This year’s UN Climate Change Conference, the 28th Conference of the Parties (COP28), will see the culmination of the first Global Stocktake (GST) with the convening of CMA 5, the fifth Conference of the Parties serving as the meeting of the Parties to the Paris Agreement (CMA). The GST is an assessment of global action on climate change, in particular the progress of Parties to the Paris Agreement as against their Nationally Determined Contribution (NDCs). The GST also identifies gaps in ambition as well as pathways for further progress, thereby forming a key component in the ratcheting of NDCs to bring global projected emissions pathways closer to limiting global warming to well below 2 degrees Celsius, next to occur by 2025.

Broadly, the whole process comprising the GST consists of three components:

  1. information collection and preparation, which occurred between CMA 3 (Nov 2021) and SB 58, the 58th sessions of the Subsidiary Body for Scientific and Technological Advice (SBSTA) and the Subsidiary Body for Implementation (SBI) (June 2023);
  2. the technical assessment, which occurred between SB 56 (June 2022) and SB 58 (June 2023), commencing with collating the information to be assessed, including identifying known gaps, then shifting to identifying how to bridge such gaps and implement climate action, before concluding with a focus on next steps for progressing Paris Agreement-aligned climate action; and
  3. the consideration of outputs, which will occur at CMA 5 as part of COP28. This final stage will provide the forum for political consideration of the implications of the technical assessment findings, in order to gauge progress against NDCs, identify gaps and agree next steps.

Following the first GST and apart from communicating their ratcheted NDCs by 2025, Parties will submit their first biennial transparency report (intended to provide information on Parties’ progress on greenhouse gas emissions and climate action) in 2024, with updated communications on each Parties’ progress on adaptation progress to occur in the background.

Outcomes of technical report for the first Global Stocktake

The focus of CMA 5 at COP28 will be on the outcomes contained in the ‘Synthesis report by the co-facilitators on the technical dialogue‘, published at the end of the technical assessment in September 2023. The outcomes covered four thematic areas, being the context for climate action, mitigation, adaptation and means of implementation and support, with the following broad conclusions drawn:

  • Global action: The adoption of the Paris Agreement has galvanised global action on climate, with increasing ambition via NDCs lowering projected global warming pathways. Promisingly, this has also translated into early action across mitigation, adaptation and provision of support for implementing climate action measures. However, global emissions still remain well-above required levels, with emissions intensive activities across Party and non-Party stakeholders alike increasing. Meanwhile, more work on adaptation in particular is required, with efforts to date primarily planning-focused and broad scale change still to occur. Ultimately, in order to achieve the Paris Agreement target, support from Party and non-Party stakeholders, as well as international cooperation, will be required.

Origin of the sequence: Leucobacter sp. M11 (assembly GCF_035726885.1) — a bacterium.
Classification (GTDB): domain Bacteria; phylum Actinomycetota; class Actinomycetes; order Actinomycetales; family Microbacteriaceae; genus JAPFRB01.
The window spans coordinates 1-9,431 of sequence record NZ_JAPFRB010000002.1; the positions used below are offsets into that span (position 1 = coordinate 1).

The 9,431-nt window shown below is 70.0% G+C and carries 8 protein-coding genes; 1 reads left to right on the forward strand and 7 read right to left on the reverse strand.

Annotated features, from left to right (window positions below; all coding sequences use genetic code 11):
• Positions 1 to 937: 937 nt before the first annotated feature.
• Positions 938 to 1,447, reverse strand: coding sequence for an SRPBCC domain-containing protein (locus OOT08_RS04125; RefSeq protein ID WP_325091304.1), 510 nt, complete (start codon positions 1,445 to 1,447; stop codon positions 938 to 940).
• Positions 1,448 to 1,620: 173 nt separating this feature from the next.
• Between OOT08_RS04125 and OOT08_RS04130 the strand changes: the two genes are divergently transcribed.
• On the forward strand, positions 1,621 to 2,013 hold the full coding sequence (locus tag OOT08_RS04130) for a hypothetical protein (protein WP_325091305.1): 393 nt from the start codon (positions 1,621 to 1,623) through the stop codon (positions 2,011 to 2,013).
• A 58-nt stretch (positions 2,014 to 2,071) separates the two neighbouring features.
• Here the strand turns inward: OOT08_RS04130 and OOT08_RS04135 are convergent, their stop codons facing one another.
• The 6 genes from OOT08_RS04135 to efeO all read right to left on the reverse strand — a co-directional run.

• Enabling conditions and barriers: To further advance global action on climate change, enabling conditions for such action need to be strengthened (such as through providing political commitment and international cooperation) as well as focusing on overcoming key barriers to climate action within national boundaries. Any implementation of climate ambition must necessarily be inclusive (by ensuring non-Party stakeholders are considered and involved in the implementation of climate action) in order to achieve the Paris Agreement target. Not least, any implementation must be clearly and transparently communicated, in order to lend credence to these activities as well as provide guidance to other Parties seeking to increase their climate ambition and benefit from innovative action.
  • Systems change: Ultimately, whole of systems-change is required in order to deliver on the scale of climate action needed (as well as to adequately adapt to the changing climate). This change is both a challenge and a great opportunity for societies and economies alike. Central to this is the transformation of energy systems to sources of clean energy. The equity of any climate action is fundamental, as climate change will affect everyone differently, and so implementation of climate action must be tailored to the specific national and local contexts. Not least, a whole-of-society approach is also required, in order to ensure that all sectors of the economy are aligned in achieving the Paris Agreement target, with all sectors of society included in the development and implementation of climate action. As part of this, diversification of economies will be key to managing transformational risk as well as climate change risk.